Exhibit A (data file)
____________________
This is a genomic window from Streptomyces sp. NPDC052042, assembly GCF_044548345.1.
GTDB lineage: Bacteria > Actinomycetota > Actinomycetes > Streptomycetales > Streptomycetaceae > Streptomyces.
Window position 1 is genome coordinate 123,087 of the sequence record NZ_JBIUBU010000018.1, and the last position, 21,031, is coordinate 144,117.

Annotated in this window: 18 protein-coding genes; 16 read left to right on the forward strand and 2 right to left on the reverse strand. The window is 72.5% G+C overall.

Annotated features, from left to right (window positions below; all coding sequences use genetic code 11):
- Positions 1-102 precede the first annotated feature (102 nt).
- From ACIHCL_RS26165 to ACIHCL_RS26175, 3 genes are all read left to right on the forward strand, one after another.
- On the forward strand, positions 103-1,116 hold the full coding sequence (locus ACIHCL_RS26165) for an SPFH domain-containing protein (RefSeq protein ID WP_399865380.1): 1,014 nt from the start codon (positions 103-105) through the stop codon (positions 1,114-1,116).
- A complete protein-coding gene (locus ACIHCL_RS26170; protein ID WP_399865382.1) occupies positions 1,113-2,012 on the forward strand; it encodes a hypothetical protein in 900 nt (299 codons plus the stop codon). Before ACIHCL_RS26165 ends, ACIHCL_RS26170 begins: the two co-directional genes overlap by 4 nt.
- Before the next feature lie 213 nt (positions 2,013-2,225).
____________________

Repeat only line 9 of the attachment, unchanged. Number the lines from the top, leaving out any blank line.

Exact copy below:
- A complete protein-coding gene (locus ACIHCL_RS26170; protein ID WP_399865382.1) occupies positions 1,113-2,012 on the forward strand; it encodes a hypothetical protein in 900 nt (299 codons plus the stop codon). Before ACIHCL_RS26165 ends, ACIHCL_RS26170 begins: the two co-directional genes overlap by 4 nt.